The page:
Limits and Continuous Functions 
Limits and Continuous Functions
by MIT / Gilbert Strang
Video Lecture 10 of 18
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Views: 2,039
Date Added: June 4, 2011

Lecture Description

In this video lecture, Prof. Gilbert Strang discusses Limits and Continuous Functions. What does it mean to say that a sequence of numbers a1, a2, ... approaches a LIMIT A? This means: For any little interval around A, the numbers eventually get in there and stay there.The numbers a1 = 1/2, a2 = 2/3, a3 = 3/4, ... approach the limit 1. The first a's don't matter. Change 2000 a's and the limit is still 1. What about powers of the a's like a1^b1 a2^b2...? If the b's approach B then those powers approach A^B except danger if B = 0 or infinity. For calculus the important case where you can't tell by just knowing A and B is A/B = 0/0. If f(x) and g(x) both get small (f/g looks like 0/0) then l'Hopital looks at slopes: f/g goes like f '/g'. When is f(x) continuous at x=a? This means: f(x) is close to f(a) when x is close to a.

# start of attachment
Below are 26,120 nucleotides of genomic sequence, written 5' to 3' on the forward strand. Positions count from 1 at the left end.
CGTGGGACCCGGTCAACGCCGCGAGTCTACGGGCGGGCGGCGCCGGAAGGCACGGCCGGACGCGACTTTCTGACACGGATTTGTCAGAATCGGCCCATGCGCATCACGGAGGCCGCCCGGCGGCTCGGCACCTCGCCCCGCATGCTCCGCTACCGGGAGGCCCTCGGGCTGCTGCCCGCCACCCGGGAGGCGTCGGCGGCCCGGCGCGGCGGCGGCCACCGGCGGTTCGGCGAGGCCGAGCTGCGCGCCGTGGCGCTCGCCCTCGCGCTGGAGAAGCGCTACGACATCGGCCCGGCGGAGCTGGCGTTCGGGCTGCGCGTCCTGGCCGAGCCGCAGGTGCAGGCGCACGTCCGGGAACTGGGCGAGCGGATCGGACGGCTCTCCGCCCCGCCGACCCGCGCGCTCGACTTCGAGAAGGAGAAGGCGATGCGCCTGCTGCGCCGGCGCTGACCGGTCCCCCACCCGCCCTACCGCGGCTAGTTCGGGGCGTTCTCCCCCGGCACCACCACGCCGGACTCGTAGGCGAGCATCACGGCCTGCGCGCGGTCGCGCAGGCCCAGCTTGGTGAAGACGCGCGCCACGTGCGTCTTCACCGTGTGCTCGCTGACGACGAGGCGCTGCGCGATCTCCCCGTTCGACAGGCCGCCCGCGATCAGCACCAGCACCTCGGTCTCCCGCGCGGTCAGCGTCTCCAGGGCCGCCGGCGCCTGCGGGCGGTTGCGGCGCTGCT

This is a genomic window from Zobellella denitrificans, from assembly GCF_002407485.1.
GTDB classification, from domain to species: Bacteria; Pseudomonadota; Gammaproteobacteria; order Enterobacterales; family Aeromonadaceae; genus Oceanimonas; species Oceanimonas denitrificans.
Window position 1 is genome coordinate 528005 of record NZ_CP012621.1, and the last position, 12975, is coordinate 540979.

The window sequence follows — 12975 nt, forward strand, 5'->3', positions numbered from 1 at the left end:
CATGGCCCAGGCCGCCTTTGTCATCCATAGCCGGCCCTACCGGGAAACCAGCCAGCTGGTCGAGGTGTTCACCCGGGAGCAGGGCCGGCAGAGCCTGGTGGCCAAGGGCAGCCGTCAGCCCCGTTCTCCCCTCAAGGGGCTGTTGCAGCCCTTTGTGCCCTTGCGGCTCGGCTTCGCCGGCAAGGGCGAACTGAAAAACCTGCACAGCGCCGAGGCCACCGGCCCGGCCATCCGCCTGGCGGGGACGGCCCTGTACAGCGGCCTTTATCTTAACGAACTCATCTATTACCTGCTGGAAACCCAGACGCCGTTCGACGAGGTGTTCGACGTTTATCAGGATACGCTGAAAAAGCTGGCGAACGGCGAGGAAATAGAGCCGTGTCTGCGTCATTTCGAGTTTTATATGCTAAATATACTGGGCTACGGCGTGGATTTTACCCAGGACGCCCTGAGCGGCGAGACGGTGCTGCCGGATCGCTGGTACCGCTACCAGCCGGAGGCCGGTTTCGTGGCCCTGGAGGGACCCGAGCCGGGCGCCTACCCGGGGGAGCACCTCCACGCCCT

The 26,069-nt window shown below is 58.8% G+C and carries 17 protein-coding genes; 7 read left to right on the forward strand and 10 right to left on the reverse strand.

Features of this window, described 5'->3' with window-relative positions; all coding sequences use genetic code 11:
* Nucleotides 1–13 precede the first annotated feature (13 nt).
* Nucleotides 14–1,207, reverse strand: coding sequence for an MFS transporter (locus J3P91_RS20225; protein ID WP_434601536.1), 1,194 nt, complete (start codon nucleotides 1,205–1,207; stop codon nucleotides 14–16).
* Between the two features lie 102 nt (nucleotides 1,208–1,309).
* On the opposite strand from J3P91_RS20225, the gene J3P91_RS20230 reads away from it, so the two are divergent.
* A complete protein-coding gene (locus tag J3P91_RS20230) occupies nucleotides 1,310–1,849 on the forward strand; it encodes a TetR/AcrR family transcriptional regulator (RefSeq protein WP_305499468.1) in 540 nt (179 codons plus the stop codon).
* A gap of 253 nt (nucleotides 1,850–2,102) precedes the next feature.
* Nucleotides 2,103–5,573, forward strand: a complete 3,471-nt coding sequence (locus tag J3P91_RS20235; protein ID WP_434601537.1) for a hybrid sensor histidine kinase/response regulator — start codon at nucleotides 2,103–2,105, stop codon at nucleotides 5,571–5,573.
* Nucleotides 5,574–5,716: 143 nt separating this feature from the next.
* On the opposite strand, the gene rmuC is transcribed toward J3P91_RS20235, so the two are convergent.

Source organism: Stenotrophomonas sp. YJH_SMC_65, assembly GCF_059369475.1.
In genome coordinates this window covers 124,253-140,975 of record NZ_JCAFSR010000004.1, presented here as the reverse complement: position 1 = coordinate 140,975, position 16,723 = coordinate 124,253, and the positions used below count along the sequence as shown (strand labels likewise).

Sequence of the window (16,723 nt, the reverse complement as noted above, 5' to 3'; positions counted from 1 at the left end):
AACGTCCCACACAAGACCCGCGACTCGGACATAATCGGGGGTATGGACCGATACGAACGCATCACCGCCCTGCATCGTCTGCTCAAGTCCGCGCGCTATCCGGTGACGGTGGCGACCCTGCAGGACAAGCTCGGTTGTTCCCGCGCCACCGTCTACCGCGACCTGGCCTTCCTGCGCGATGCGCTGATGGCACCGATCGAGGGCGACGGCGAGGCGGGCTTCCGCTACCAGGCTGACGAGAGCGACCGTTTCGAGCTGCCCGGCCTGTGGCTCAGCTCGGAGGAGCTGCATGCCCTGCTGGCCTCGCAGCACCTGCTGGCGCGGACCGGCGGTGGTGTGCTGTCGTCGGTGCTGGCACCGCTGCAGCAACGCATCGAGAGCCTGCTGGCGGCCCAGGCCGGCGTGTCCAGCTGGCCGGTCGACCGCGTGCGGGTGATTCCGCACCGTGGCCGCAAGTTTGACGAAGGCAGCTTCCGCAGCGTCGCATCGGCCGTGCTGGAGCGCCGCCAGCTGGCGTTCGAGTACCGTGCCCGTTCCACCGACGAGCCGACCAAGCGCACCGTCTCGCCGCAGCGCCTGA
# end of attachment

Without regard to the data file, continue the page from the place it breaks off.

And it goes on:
Course Index

Course Description

Highlights of Calculus is a series of short videos that introduces the basics of calculus—how it works and why it is important. The intended audience is high school students, college students, or anyone who might need help understanding the subject.

The series is divided into three sections:
Introduction
- Why Professor Strang created these videos
- How to use the materials

Highlights of Calculus
- Five videos reviewing the key topics and ideas of calculus
- Applications to real-life situations and problems
- Additional summary slides and practice problems

Derivatives
- Twelve videos focused on differential calculus
- More applications to real-life situations and problems
- Additional summary slides and practice problems

Acknowledgements
Special thanks to Professor J.C. Nave for his help and advice on the development and recording of this program.The video editing was funded by the Lord Foundation of Massachusetts.

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